In losing himself, he gained everything his mother and father tried to teach him. Yes, he learns humility, but it doesn't weaken him. It doesn't stop his fighting. It gives his fighting purpose. It lends him perspective, objectivity, and a terrible, sad dignity.

When he returns to his old life, he sees it for the shambles it was. He discovers his true friends and remembers what they were to him before he ruined himself. He makes peace with the mistakes of his past, acknowledges them, swallows them, and gets past them to the life he missed.

And this is where the beginning finds him. This is where his confidence and loyalty during those first three competitions came from. And this is where the fourth fight comes in.

The fourth fight is with the Japanese fighter, Tanaka. The fourth fight is the end of the movie for many reasons, but mostly because it shows everything Huo Yuanjia has learned about himself and his art and his country. It shows his honor -- the honor he has earned both by himself and with his competitor. Tanaka is imminently honorable. Huo Yuanjia is imminently honorable.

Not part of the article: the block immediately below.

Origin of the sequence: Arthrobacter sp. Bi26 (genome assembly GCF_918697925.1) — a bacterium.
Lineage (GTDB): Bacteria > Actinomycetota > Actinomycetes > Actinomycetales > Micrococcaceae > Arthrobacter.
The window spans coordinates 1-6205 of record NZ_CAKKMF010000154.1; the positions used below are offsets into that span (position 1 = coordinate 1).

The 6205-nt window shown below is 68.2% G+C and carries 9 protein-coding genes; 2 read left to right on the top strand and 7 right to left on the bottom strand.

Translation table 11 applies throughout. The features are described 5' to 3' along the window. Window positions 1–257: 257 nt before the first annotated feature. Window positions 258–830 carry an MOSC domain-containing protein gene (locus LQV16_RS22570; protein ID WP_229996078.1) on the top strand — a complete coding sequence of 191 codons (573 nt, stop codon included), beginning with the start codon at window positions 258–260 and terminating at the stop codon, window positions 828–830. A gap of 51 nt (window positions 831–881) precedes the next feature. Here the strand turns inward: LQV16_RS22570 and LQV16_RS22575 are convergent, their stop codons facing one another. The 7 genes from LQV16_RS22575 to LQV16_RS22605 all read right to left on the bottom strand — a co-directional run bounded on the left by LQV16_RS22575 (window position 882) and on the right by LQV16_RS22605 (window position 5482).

That fourth fight is a treat. Not because it's astounding --although it is, and for many reason -- but because it is honor in motion. Two men at the peak of their game show the entire world what honor truly means. Yes, they would beat each other nigh to death if they could, but they would respect each other as they did so. Respect each other's skill and dedication. Admire each other even in loss.